New Jackson CEO Migoya To Take Over On Sunday
MIAMI (CBS4)- Carlos Migoya is set to begin his new post on Sunday. He was officially named chief executive of the Jackson Health System on Friday at what may have been the last meeting of the Public Health Trust, the system’s governing body.
“We have a lot of work that needs to be done immediately,” Migoya told the nine of 16 Trust members who showed up.
High on his to-do list: starting negotiations with Jackson’s unions, whose contracts expire Sept. 30.
He takes over a system that has lost more than $330 million in the past two years and is projected to lose $106 million this fiscal year. “Jackson is definitely at a crossroads,” said Marcos Lapciuc, serving as Trust chair for the first time at Friday’s meeting. “Our days of cash on hand is abysmal.”
The county commission is scheduled to discuss a proposal on Tuesday that would replace the Trust with a new seven-member Financial Recovery Board. If approved, it would take over as soon as four members are appointed, according to CBS4 news partner The Miami Herald.
Migoya’s contract approved Friday has an annual base salary of $590,000 with another $107,000 in benefits. If the system shows the government equivalent of a profit, Migoya could get up to $295,000 in bonuses.
The contract is for two years. If he is terminated without cause before it ends or if the hospitals are sold, he will get a severance package equivalent to one year’s salary. Starting next January, he will get the same cost-of-living increase that any other Jackson employee gets.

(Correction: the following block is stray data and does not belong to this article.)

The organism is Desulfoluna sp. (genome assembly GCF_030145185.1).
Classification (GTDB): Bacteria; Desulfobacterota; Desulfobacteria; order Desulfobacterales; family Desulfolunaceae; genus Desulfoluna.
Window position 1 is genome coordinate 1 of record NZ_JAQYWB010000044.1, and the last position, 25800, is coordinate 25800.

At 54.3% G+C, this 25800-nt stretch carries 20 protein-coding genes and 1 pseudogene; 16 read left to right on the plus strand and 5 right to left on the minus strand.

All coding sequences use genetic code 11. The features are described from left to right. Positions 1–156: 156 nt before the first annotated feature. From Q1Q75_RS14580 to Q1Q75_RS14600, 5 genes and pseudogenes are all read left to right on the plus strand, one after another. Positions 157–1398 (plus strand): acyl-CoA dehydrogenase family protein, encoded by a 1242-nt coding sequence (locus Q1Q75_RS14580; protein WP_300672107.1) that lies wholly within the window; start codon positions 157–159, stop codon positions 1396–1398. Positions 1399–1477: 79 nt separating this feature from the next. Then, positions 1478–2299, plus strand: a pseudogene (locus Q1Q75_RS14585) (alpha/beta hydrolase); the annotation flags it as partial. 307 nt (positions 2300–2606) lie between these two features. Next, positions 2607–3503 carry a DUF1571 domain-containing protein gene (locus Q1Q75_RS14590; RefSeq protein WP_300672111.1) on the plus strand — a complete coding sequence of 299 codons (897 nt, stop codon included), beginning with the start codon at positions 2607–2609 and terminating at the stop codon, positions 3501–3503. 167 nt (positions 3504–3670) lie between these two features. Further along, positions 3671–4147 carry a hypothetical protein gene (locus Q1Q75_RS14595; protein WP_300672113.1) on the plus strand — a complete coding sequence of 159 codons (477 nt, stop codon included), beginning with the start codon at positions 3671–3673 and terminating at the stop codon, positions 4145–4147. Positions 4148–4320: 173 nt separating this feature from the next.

Migoya replaces Eneida Roldan. Her contract ran through May 31. It was terminated Friday so that Migoya could take over on May 1. Roldan will get paid for the month on terms of her contract. She was not present at Friday’s meeting. An aide said she was attending a previously scheduled conference out of town.
Chief Financial Officer Mark Knight told the Trust that the system lost $2 million in March – its best month this fiscal year. But both in-patient and out-patient volumes are still down, causing the long-term projections to look grim.
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